By: Frank Caprio | On: February 20, 2019
Today, most steel is produced using either an Electric Arc Furnace (EAF), or a Basic Oxygen Furnace (BOF). The EAF employs huge electrodes which supply an electrical current, melting the charged material (usually steel scrap) into molten steel. The BOF uses (mostly) molten iron, which is then converted into steel by blowing huge volumes of oxygen at high velocity down through the slag layer and into the molten metal, driving various reactions that refine and convert the iron into steel. It should be noted, however, that oxygen is used for many applications in both BOF and EAF steelmaking, so let’s take a look at some common applications, and why hoses must be specially cleaned when used for oxygen transfer service.
Oxygen is available in different grades: medical, aviation (breathable), welding, and research. Most oxygen is produced by chilling air until it liquefies, then slowly increasing the temperature. The oxygen, nitrogen, and argon all boil at different (sub-zero) temperatures, allowing them to be separated, collected, and stored. This produces very high-purity oxygen, but subsequent storage and transfer differ depending on the intended use. Regardless of how the oxygen will be used, it must be kept free of any hydrocarbons (oil, etc.) or particulate matter, both of which can spontaneously combust in the presence of pure oxygen. Any lubricants, thread sealants, etc. must also be specially formulated for oxygen service.
One interesting fact about pure oxygen is that, by itself, it is not flammable. However, it reacts readily with other materials which then may spontaneously combust in an oxygen-enriched environment. While normal atmosphere contains between 20.8 and 21 percent oxygen, OSHA defines an oxygen enriched atmosphere as containing more than 22 percent oxygen, which presents a significant fire and explosion risk. This is why hoses and expansion joints intended for the transfer of oxygen must undergo special cleaning processes, which can vary depending on the intended use. Certain high-purity applications (such as medical or aviation use) use specially cleaned non-metal hoses, which are economical and sanitary, but most industrial applications prefer metal hose for its fire safety, resistance to permeation, and rugged reliability even at extreme temperatures. This includes cryogenic liquids, where metal hoses can resist the frost build-up that may occur on the hose exterior during transfer operations.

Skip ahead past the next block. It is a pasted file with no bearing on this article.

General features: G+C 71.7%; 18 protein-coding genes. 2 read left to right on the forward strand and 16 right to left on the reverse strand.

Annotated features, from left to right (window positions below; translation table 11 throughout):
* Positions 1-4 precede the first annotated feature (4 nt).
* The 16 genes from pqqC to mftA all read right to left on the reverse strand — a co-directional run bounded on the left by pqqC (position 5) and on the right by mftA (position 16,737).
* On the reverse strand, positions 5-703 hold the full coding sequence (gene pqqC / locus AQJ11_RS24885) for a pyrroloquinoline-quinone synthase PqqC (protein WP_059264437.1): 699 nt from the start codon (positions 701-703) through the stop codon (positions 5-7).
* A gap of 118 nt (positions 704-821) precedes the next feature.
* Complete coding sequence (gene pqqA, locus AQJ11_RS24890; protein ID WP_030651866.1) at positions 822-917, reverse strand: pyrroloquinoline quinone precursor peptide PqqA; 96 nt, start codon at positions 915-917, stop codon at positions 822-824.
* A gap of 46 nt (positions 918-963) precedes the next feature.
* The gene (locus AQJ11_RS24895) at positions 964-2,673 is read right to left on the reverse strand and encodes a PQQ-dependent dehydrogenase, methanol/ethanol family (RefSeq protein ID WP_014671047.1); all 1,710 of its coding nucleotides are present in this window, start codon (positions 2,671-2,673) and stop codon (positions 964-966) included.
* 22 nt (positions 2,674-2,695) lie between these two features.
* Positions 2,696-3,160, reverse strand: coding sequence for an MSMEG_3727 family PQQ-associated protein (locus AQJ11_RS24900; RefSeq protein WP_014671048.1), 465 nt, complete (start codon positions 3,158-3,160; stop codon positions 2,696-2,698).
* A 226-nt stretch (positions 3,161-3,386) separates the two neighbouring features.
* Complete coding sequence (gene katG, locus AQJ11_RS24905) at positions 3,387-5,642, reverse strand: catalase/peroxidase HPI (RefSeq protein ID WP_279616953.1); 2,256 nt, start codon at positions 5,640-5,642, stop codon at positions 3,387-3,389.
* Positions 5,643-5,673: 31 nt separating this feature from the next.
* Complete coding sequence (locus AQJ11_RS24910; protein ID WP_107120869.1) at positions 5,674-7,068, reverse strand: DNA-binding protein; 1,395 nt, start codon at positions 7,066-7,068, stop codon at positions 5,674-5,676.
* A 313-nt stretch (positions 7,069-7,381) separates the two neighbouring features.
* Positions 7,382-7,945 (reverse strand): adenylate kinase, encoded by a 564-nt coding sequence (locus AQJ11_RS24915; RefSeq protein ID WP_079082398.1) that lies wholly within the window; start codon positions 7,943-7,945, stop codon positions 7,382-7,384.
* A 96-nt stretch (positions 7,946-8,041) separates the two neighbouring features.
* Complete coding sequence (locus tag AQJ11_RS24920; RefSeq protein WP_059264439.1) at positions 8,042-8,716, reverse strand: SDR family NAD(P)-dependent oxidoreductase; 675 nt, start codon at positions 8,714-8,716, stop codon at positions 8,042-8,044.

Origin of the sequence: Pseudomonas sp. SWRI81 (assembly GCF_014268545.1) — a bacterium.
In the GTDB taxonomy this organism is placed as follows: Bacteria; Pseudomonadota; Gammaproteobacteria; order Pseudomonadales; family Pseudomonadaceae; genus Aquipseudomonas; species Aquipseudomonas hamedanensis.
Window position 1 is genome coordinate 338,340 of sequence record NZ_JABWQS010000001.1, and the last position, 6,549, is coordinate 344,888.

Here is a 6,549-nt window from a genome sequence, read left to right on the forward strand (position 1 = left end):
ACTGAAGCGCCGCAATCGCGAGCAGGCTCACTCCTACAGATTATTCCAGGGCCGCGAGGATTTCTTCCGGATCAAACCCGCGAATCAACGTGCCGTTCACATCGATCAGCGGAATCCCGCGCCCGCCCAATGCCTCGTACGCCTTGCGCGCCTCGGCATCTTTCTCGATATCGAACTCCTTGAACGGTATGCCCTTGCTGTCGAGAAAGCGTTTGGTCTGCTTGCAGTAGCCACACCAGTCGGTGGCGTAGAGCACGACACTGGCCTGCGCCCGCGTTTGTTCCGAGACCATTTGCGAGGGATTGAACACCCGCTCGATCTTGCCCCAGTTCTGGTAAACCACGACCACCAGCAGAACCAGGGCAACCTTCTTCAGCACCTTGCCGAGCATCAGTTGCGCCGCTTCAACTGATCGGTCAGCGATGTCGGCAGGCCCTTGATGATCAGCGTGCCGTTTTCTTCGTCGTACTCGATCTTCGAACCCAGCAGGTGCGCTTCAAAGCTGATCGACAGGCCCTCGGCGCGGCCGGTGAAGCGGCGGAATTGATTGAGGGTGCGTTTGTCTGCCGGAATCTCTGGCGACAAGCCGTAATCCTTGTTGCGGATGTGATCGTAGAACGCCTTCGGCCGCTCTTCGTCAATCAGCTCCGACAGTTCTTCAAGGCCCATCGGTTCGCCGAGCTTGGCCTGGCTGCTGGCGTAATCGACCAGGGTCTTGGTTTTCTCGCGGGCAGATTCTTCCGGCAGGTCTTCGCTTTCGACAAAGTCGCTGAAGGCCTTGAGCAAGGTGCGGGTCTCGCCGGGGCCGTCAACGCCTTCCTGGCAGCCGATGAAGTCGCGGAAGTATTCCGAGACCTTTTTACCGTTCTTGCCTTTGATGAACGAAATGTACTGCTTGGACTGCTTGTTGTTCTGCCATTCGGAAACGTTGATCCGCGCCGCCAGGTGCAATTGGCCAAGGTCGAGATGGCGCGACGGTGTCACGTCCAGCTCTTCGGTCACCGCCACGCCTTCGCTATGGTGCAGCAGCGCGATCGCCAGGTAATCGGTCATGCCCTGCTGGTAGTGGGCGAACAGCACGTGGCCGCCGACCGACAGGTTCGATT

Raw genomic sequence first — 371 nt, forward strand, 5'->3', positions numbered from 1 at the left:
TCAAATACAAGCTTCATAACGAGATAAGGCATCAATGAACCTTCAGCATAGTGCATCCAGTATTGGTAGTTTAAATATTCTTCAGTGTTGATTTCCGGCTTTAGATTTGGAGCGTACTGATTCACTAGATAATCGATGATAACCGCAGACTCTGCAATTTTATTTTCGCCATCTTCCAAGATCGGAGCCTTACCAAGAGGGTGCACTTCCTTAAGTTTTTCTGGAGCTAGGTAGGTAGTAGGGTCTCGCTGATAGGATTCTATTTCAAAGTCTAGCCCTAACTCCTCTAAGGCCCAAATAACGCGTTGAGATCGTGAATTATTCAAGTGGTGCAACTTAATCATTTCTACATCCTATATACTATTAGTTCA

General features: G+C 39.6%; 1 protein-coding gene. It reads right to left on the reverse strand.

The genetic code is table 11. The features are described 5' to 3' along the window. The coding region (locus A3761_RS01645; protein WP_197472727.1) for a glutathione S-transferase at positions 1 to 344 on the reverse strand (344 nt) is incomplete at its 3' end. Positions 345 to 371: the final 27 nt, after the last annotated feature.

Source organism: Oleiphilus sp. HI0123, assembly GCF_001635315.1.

For most standard industrial oxygen transfer applications, the hose must be cleaned and degreased, dried, and capped to prevent the ingress of any contaminants. Hose Master employs various cleaning methods conforming to the requirements of the Compressed Gas Association (CGA) standard G-4.1: Cleaning Equipment for Oxygen Service. Some industrial gas producers have their own unique cleaning requirements, so check with your customer to verify which specification meets their needs. Hose Master has also achieved certification by several of the industrial gas producers so we may already be approved to clean to their more stringent specifications.
In the steel industry, oxygen is a necessary ingredient in steelmaking, casting, and finishing operations. Obviously, oxygen is required for a BOF to convert iron into steel; the oxygen is injected into the iron bath at supersonic speeds through a water-cooled lance, which in turn is supplied with oxygen and cooling water through flexible lance hoses. But EAFs may also benefit from oxygen injection, which is why many EAFs incorporate an oxygen lance, although usually a smaller diameter than a BOF lance. EAF lances can be either a water-cooled design, or a design where the lance pipe is gradually consumed during lancing.
Other oxygen applications include hand-held oxygen lances used to cut large scrap items into manageable pieces (watch this very cool youtube video – you can see how the lance pipe is consumed during the cutting process). This same process is used to remove hardened steel or slag from ladles and tundishes. Also, oxyfuel burners are used in the EAF to preheat or help to melt the scrap, and Oxy-fuel torches are used to cut steel slabs or billets after casting. Air-fuel or oxy-fuel burners are used to preheat the ladles and the tundish to prevent damage to the refractory layer when the molten steel flows into the ladle, tundish, and mold during casting. After casting, oxygen scarfing hoses are used on equipment that removes surface imperfections from steel slabs through high-temperature oxidation.
In summary, remember that any hose transferring oxygen must be cleaned and degreased for that service, and high-velocity media usually requires an internal liner to protect the corrugations in metal hoses from impact by high-velocity media. In oxygen lancing operations, the liner serves the additional purpose of preventing flow-restricting currents from building up inside the hose, thus increasing oxygen flow and decreasing tap-to-tap times. Hose Master has decades of experience in providing solutions to the steelmaking industry, and many more oxygen applications outside of steelmaking. Contact us if we can help you determine which products, accessories, or fabrication options will provide the safest, longest lasting oxygen transfer assemblies you can buy!